All of this traced back to a single intervention that probably totaled in half a liter of a substance dispersed among 100 cattle, and it destroyed the biology of the entire farm. However, once we began ridding the herd of any medications, moving animals daily, and replacing their yucky ponds water with fresh spring water, everything changed. In just one year the 200 acres of dead ground came back to life.

The land did in fact, regenerate. It reintroduced what was organic to the soil and the life on the farm renaturalized. The cows were more than free-range or pasture-raised— they were a systematic part of the farm ecosystem and they were now being cared for and payed attention to in a new way.

All of these words without a face to tell them are just that, words. They have to do with farming practices but, more importantly, they’re a mindset. The missing ingredient is not the intelligence of the farmers previous, but the attention. After all, if we never walked the fields and took time to observe the soil and its health, to really examine the health of the cattle, it would have all seemed fine from a tractor cab.

People are ultimately the centerpiece of all these things— people who care. Anytime a new catch phrase or mantra around farming gets captured by the interest of the public, industry tries to find a way to capitalize off of it. Replace the people with machines and chemicals (whether certifiably organic or not), and it inevitably loses its meaning. None of these systems are a plug and play process; they all take careful observation and adaptation.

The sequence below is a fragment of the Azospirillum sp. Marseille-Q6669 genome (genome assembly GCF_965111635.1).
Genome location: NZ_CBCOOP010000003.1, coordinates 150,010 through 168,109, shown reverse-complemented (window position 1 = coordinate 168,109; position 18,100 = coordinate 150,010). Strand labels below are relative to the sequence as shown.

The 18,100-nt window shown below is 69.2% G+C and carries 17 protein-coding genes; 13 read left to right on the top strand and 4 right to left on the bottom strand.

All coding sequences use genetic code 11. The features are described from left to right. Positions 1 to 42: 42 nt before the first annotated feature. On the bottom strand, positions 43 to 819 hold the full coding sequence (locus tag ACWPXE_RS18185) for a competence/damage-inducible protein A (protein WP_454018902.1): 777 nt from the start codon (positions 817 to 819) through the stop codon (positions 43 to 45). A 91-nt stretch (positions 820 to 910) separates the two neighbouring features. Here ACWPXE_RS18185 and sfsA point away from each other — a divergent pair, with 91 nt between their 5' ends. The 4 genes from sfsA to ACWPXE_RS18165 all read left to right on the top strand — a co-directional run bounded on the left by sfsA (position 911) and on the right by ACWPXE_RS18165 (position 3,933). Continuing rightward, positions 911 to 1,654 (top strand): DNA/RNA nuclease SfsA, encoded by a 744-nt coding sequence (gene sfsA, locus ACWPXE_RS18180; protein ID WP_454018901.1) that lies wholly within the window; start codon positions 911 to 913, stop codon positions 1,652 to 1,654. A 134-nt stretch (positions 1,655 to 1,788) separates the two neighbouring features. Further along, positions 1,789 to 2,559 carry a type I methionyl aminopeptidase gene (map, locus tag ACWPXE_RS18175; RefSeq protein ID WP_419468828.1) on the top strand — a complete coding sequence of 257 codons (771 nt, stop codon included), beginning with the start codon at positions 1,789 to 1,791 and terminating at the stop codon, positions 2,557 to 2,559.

Maybe its time to stop using buzzwords and start shaking hands and looking farmers and animals in the eye. I don’t have to tell you, I can show you. I can show you as our land comes back to life because of our cattle, I can show you the forest where the pigs cleared up the undergrowth to replace invasive shrubs with native grasses. Human beings lie all the time, but land can’t, even if you try to make it. That, we believe, is more powerful than any label.

The farmers who lost their businesses to the dairy deserts produced something that people all over the nation are demanding like never before: organic, grass-fed dairy. Yet, they couldn’t get it to them because their story was stolen and lost on the American mind. There is no story on a pack of Northaven ground beef, just our name and the name of the guy who cut it (Thanks, Greg!). Perhaps the lack of labels on our meat is an invitation to a real story and a real relationship. An economy of eye contact and trust instead of print and labels. If we manage to regenerate that, I think we will find rebuilding land and soil to be the easy part.

Thank You

If you ever have any questions, want to chat, or are interested in seeing our operation first hand, please don’t hesitate to give us a call or drop us an email!

  • Bennett & the Northaven Pastures team



Ellerbeck, Stefan. 2023. Soil Health is Crucial for Food Production- Here’s How to Better Protect It. World Economic Forum. 

Hernandez, Joe. 2022. GMO is out, ‘bioengineered’ is in, as new US food labeling rules take effect. 

Rathke, Lisa. 2021. Organic Milk Processor to Exit US Northeast, Leaving 89 Dairy Farms Without a Market. 

Rodale Institute. (2023) Regenerative Organic Agriculture.

Tate, Mary. Protecting The Soil for Future Generations. 

U.S. Organic Farming in 2000-2001: Adoption of Certified Systems. By Catherine Greene and Amy Kremen, U.S. Department of Agriculture, Economic Research Service, Resource Economics Division, Agriculture Information Bulletin No. 780.

Velasquez-Manoff, Moises. 2018. Can Dirt Save The Earth? NY Times Magazine. 


See all articles in News